Moreover, because Taiwan has the relatively matured semiconductor and Information and Communication Technology (ICT) industry supply chain, this study will also explore how the increasing use of AI will affect the upstream, middle-stream and down-stream networks and impact the whole economy. Over the past sixty years, semiconductors have led to the rapid development of global technology in electronics, computers, and ICT such as smartphones which has greatly changed human life2. Today, most of technology devices are based on semiconductor and controlled by programming applications to perform different functions. The demand for the development of key semiconductor technologies and the supply of components is increasing. With vertical specialization and industrial clustering, Taiwan’s semiconductor and ICT industries have become major partners of international brand manufacturers and highly competitive globally. With efficient and flexible production, Taiwan’s production value of semiconductor ranks second in the world, of which the wafer foundry production value ranks first in the world (market share 72.2%), IC design production value ranked second in the world (market share 17.2%), packaging and testing output value globally ranked first (market share 55.9%) (Smart Electronics Industry Project Promotion Office, 2019).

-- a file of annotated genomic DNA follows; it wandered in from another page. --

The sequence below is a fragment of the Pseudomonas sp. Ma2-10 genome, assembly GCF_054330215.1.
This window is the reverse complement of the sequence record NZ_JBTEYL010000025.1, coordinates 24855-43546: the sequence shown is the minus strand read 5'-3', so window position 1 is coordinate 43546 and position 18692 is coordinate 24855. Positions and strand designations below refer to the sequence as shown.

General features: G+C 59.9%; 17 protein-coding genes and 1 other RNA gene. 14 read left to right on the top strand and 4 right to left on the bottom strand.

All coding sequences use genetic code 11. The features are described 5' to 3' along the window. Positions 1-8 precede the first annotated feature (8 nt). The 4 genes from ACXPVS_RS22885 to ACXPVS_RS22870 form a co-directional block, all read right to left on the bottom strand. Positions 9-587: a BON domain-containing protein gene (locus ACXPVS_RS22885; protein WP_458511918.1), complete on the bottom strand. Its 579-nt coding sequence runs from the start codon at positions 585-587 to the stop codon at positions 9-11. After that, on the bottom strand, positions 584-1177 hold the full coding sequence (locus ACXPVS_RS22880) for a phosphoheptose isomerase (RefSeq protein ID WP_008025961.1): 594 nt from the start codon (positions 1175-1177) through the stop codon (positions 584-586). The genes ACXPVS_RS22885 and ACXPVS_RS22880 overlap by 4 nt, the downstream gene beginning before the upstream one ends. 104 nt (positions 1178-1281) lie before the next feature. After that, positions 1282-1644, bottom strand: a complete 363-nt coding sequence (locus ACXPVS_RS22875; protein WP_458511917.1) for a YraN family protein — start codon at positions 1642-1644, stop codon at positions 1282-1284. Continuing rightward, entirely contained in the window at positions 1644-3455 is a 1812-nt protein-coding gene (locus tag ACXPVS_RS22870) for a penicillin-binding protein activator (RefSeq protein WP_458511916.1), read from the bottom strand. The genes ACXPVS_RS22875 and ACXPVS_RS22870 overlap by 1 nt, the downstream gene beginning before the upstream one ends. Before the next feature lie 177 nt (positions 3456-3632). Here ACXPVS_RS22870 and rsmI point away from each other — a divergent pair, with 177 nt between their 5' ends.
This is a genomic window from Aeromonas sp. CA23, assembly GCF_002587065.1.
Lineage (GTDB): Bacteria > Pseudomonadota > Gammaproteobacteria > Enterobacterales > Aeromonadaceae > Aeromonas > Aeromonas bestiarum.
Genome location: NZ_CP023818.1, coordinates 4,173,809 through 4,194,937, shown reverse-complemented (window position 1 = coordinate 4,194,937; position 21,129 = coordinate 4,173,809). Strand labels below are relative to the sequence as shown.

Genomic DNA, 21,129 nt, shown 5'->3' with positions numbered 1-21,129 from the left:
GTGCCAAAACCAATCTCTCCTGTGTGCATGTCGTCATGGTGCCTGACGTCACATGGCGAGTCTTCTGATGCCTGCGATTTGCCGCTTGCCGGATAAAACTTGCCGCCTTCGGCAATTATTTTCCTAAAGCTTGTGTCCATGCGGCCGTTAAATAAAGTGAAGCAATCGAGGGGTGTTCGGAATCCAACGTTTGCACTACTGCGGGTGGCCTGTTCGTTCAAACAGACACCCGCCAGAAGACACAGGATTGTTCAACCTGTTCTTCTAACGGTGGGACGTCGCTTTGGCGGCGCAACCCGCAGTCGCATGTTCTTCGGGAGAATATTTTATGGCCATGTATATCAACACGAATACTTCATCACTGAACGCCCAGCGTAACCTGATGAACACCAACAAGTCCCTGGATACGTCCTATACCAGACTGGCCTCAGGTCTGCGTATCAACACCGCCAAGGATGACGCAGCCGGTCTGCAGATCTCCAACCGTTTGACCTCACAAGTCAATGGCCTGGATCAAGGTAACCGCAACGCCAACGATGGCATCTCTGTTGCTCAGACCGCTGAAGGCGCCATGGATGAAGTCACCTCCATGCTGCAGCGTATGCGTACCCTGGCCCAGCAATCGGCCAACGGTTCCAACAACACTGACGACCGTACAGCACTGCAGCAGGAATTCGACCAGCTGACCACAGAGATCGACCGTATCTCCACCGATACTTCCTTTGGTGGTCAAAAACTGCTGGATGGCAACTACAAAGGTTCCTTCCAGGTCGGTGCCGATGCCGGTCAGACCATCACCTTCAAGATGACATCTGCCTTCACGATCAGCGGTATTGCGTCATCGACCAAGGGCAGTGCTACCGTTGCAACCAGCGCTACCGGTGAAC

Besides the introductory remarks provided in Section 1, Section 2 will explain the CGE methodology used in this study and three scenario designs for policy simulations. Section 3 demonstrates and discusses simulation results. The final section concludes our research results and provides some policy suggestions for AI development policy in Taiwan.
Although AI has a wide range of applications, it is not only a key component of future smart technologies but also a new opportunity for the next generation of semiconductor and the ICT industries. However, there is no systematic impact assessment on the AI ecosystem using Input-Output (IO) models or Computable General Equilibrium (CGE) analyses.